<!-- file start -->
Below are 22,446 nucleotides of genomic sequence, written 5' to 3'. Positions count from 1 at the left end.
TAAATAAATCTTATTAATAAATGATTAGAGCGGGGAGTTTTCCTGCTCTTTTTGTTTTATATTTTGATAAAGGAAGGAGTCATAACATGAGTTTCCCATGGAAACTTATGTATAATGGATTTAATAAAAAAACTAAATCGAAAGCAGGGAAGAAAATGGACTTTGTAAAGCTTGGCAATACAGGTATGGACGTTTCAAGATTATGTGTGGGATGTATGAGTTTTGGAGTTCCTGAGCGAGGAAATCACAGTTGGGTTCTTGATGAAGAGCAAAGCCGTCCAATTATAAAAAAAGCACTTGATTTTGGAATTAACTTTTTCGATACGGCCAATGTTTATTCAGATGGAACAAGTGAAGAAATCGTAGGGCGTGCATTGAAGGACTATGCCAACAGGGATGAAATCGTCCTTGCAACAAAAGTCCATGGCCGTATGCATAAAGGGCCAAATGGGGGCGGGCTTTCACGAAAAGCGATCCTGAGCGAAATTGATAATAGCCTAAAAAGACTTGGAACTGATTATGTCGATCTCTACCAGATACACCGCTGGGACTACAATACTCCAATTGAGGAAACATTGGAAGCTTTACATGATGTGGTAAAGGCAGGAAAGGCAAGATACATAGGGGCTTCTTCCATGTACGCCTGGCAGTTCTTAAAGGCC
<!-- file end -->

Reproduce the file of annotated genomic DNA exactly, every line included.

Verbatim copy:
Below are 22,446 nucleotides of genomic sequence, written 5' to 3'. Positions count from 1 at the left end.
TAAATAAATCTTATTAATAAATGATTAGAGCGGGGAGTTTTCCTGCTCTTTTTGTTTTATATTTTGATAAAGGAAGGAGTCATAACATGAGTTTCCCATGGAAACTTATGTATAATGGATTTAATAAAAAAACTAAATCGAAAGCAGGGAAGAAAATGGACTTTGTAAAGCTTGGCAATACAGGTATGGACGTTTCAAGATTATGTGTGGGATGTATGAGTTTTGGAGTTCCTGAGCGAGGAAATCACAGTTGGGTTCTTGATGAAGAGCAAAGCCGTCCAATTATAAAAAAAGCACTTGATTTTGGAATTAACTTTTTCGATACGGCCAATGTTTATTCAGATGGAACAAGTGAAGAAATCGTAGGGCGTGCATTGAAGGACTATGCCAACAGGGATGAAATCGTCCTTGCAACAAAAGTCCATGGCCGTATGCATAAAGGGCCAAATGGGGGCGGGCTTTCACGAAAAGCGATCCTGAGCGAAATTGATAATAGCCTAAAAAGACTTGGAACTGATTATGTCGATCTCTACCAGATACACCGCTGGGACTACAATACTCCAATTGAGGAAACATTGGAAGCTTTACATGATGTGGTAAAGGCAGGAAAGGCAAGATACATAGGGGCTTCTTCCATGTACGCCTGGCAGTTCTTAAAGGCC